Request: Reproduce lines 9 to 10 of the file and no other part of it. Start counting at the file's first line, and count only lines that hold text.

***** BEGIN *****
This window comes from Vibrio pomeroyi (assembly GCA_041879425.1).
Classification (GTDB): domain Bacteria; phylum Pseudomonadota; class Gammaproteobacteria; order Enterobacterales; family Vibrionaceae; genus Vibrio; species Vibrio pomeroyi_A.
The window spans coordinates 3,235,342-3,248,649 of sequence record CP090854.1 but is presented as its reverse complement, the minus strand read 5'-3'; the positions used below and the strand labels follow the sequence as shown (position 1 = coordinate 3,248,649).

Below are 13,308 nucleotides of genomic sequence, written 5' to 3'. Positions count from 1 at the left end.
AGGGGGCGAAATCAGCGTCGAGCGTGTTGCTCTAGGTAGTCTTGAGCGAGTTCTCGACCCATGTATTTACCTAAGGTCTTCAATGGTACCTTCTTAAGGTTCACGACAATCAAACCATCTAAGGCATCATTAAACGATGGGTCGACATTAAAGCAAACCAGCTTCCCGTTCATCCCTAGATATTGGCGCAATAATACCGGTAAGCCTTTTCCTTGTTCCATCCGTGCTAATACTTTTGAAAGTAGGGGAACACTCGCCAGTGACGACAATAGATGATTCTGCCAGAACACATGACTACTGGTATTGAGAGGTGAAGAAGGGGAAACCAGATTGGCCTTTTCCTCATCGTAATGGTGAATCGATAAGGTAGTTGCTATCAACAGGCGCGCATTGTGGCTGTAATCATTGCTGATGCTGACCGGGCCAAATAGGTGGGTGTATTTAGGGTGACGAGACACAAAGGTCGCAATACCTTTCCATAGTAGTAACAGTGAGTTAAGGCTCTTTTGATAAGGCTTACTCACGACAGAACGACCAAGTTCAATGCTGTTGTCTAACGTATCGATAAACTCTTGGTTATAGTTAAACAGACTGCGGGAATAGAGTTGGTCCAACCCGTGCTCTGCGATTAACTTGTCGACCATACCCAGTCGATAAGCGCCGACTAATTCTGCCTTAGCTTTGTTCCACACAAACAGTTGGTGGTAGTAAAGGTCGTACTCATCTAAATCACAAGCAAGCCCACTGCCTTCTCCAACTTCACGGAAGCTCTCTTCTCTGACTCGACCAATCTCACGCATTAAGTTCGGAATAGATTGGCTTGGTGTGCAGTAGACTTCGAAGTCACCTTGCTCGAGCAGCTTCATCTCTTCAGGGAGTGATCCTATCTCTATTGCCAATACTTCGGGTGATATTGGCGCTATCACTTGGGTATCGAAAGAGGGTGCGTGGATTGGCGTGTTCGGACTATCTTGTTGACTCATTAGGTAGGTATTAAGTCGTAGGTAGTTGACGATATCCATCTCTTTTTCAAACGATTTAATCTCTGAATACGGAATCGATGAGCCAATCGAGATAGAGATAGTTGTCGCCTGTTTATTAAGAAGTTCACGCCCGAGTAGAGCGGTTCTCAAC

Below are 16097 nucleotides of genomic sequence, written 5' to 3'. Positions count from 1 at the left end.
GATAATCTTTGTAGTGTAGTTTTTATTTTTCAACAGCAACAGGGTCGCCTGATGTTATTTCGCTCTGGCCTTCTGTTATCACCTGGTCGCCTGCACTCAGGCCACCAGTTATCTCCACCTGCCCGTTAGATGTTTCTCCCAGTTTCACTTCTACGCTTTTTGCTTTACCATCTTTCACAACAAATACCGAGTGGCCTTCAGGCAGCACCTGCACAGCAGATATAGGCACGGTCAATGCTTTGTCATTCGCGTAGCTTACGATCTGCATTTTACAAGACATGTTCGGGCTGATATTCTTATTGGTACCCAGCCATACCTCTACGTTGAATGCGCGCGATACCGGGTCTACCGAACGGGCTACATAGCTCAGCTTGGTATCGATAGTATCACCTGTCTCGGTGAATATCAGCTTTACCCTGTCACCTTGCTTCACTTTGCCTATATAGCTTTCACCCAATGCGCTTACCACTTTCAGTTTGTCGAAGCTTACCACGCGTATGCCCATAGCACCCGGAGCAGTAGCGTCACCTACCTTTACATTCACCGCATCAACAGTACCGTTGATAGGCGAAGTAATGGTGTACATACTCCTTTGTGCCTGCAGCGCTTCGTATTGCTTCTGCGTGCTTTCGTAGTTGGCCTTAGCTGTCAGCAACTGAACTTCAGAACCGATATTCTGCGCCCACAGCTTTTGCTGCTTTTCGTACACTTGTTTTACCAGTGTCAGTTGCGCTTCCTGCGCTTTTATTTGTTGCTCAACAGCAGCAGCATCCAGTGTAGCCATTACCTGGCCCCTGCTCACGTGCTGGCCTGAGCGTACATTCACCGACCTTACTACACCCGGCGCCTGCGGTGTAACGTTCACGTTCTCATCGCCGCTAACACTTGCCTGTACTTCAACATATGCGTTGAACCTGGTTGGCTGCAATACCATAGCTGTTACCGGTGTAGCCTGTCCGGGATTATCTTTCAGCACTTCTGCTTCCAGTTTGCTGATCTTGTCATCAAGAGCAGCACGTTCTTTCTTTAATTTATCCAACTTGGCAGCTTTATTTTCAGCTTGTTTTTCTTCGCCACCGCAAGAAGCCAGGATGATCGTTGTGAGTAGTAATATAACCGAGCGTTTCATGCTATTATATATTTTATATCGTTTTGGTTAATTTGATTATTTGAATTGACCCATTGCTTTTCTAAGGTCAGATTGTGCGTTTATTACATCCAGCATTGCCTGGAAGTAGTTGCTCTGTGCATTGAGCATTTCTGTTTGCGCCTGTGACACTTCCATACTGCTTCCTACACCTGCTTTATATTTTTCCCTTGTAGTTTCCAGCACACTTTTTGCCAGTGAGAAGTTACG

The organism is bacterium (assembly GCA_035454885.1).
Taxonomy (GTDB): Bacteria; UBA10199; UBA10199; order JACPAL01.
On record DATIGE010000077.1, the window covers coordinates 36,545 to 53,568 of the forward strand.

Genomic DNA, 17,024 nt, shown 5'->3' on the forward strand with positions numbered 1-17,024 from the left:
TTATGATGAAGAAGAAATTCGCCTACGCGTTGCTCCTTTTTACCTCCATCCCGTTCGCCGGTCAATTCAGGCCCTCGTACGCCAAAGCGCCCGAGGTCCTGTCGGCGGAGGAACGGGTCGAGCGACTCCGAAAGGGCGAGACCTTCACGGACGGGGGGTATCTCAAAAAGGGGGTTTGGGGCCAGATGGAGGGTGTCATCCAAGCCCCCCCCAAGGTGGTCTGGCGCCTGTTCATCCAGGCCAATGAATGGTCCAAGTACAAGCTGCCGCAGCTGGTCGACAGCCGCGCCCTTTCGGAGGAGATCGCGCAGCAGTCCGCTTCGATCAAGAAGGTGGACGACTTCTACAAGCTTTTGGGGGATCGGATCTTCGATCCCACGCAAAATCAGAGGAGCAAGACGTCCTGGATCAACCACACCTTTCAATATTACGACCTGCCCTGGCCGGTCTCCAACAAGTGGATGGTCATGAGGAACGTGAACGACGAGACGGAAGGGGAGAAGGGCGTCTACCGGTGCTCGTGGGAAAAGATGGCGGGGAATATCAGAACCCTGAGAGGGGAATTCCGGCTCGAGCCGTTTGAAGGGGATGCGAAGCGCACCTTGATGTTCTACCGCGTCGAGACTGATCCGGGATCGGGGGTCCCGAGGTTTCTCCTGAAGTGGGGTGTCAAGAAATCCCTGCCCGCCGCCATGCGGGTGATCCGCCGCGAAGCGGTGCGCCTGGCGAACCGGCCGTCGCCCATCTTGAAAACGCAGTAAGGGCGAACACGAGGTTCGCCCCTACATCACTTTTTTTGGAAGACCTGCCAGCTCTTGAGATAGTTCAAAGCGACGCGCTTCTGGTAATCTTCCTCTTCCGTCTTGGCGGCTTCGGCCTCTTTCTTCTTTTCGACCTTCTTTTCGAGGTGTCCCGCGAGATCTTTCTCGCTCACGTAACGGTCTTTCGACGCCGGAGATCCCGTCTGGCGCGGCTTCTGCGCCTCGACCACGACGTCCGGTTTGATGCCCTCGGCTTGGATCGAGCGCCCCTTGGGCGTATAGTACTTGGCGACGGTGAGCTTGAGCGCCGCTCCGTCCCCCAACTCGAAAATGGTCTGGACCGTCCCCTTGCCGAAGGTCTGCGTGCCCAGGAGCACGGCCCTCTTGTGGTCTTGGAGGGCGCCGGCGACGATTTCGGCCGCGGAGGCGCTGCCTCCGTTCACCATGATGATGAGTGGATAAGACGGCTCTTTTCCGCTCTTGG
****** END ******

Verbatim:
Taxonomy (GTDB): Bacteria; UBA10199; UBA10199; order JACPAL01.
On record DATIGE010000077.1, the window covers coordinates 36,545 to 53,568 of the forward strand.